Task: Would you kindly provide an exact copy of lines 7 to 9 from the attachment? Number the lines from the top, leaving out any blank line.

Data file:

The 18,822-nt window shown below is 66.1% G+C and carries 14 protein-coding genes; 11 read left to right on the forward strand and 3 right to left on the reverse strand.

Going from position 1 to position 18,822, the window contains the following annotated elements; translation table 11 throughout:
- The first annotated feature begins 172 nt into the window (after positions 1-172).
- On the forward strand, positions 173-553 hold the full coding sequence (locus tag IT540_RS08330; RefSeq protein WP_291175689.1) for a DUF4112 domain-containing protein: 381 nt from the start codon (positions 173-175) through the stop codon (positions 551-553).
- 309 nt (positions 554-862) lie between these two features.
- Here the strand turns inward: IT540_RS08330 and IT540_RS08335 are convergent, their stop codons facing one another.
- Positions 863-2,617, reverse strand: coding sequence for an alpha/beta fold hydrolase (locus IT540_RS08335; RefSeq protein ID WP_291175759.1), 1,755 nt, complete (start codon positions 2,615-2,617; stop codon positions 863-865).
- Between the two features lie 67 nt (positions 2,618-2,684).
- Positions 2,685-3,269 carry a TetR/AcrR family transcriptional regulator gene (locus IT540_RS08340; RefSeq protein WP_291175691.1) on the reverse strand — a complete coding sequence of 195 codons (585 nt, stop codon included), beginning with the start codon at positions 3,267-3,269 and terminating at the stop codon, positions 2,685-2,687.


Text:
- Positions 863-2,617, reverse strand: coding sequence for an alpha/beta fold hydrolase (locus IT540_RS08335; RefSeq protein ID WP_291175759.1), 1,755 nt, complete (start codon positions 2,615-2,617; stop codon positions 863-865).
- Between the two features lie 67 nt (positions 2,618-2,684).
- Positions 2,685-3,269 carry a TetR/AcrR family transcriptional regulator gene (locus IT540_RS08340; RefSeq protein WP_291175691.1) on the reverse strand — a complete coding sequence of 195 codons (585 nt, stop codon included), beginning with the start codon at positions 3,267-3,269 and terminating at the stop codon, positions 2,685-2,687.